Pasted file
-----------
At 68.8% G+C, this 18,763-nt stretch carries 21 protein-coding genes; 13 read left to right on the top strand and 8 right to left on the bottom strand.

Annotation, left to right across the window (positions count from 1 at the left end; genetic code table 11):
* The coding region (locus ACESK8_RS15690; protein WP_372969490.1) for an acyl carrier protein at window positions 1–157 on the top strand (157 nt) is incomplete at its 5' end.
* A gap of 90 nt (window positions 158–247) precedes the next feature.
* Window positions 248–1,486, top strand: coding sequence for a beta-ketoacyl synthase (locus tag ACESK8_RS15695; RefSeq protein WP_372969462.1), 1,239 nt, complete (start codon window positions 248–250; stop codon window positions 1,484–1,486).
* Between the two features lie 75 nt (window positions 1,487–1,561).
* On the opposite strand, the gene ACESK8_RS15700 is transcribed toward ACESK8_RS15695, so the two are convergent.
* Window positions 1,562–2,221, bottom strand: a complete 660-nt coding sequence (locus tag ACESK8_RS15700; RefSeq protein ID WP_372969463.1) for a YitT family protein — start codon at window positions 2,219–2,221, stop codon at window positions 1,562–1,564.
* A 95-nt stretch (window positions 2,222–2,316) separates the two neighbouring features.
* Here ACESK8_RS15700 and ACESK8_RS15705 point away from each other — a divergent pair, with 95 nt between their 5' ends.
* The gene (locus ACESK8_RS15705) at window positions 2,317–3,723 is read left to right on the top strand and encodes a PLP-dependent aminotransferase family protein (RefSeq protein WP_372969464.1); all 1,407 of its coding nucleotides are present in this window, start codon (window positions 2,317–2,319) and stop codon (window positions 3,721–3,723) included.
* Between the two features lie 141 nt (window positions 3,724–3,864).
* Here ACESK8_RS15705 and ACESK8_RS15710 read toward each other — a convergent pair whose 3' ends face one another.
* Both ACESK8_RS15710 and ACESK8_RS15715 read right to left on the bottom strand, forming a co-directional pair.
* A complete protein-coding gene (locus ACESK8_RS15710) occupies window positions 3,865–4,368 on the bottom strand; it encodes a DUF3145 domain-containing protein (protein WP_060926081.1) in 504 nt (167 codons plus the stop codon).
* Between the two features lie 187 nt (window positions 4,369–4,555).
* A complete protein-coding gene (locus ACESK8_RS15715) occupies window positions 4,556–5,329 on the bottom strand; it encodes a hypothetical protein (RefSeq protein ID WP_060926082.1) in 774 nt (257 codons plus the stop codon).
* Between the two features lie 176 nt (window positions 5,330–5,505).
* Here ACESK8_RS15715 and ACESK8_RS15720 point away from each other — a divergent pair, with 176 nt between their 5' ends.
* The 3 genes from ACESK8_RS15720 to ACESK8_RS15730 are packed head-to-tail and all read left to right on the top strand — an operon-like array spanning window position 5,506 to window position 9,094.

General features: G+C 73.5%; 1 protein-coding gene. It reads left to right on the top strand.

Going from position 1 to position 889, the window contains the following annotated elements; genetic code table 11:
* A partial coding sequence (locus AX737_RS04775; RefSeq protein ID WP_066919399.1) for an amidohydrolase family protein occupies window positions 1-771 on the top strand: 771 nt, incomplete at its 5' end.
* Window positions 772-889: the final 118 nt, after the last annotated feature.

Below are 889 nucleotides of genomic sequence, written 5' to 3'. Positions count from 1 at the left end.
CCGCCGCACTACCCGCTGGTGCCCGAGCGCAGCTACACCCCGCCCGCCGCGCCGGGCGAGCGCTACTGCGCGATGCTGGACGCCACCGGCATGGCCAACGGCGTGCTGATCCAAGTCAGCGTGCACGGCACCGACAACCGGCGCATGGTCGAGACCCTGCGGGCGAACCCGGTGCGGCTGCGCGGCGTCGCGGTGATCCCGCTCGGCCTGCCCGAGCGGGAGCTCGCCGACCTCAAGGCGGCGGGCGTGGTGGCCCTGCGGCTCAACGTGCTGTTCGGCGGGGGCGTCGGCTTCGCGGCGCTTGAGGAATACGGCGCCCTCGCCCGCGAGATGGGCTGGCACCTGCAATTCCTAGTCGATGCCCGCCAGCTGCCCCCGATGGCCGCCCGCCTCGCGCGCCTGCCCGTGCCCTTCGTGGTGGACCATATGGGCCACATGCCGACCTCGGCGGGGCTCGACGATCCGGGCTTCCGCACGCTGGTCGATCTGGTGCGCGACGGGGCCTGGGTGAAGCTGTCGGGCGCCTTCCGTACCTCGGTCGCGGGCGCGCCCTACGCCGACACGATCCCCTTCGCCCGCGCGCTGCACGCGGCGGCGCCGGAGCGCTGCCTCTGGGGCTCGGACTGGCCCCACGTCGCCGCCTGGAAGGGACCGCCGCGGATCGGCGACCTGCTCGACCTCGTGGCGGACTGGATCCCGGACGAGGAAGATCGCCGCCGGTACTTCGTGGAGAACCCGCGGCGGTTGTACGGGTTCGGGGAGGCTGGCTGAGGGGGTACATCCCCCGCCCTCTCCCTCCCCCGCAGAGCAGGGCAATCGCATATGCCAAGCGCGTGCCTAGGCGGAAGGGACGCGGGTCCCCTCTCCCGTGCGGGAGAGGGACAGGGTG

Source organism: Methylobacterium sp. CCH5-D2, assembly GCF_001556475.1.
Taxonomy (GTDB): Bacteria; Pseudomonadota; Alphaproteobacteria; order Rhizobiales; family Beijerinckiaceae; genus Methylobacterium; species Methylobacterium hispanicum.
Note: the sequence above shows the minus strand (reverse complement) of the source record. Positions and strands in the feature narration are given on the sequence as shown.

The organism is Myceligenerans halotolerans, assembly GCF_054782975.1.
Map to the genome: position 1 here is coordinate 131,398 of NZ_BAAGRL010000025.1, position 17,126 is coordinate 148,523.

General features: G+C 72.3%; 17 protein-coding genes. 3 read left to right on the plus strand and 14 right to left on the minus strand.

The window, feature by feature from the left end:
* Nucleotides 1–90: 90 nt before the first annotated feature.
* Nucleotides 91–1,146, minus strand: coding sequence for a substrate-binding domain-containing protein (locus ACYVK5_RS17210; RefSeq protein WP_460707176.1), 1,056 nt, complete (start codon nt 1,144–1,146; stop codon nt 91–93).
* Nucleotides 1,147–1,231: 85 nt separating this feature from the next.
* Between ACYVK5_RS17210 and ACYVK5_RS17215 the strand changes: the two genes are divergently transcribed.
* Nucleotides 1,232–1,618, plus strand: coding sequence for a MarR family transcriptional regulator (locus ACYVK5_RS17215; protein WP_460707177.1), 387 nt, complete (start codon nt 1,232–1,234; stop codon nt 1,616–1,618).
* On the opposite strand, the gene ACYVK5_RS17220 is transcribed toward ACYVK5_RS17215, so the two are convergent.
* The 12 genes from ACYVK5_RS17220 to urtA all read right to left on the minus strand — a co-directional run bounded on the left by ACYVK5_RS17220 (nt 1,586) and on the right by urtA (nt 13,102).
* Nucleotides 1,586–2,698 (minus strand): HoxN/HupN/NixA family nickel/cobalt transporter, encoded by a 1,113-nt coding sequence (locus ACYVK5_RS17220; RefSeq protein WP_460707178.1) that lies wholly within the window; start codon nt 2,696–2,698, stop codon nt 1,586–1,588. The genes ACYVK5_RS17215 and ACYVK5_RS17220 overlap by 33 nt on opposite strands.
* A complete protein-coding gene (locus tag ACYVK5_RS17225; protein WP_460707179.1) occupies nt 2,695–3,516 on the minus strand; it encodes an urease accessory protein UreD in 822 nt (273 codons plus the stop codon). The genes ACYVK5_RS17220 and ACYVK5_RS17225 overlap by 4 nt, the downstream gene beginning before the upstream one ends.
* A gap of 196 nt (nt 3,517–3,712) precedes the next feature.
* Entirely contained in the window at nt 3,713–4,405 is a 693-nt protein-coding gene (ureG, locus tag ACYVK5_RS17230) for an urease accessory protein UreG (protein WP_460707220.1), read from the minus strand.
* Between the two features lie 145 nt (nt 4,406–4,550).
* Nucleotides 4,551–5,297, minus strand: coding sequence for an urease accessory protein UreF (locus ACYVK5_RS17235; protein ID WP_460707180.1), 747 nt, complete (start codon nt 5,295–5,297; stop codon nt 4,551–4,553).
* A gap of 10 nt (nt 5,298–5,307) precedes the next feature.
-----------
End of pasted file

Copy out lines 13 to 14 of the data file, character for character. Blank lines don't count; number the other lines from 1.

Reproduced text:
* Here ACESK8_RS15705 and ACESK8_RS15710 read toward each other — a convergent pair whose 3' ends face one another.
* Both ACESK8_RS15710 and ACESK8_RS15715 read right to left on the bottom strand, forming a co-directional pair.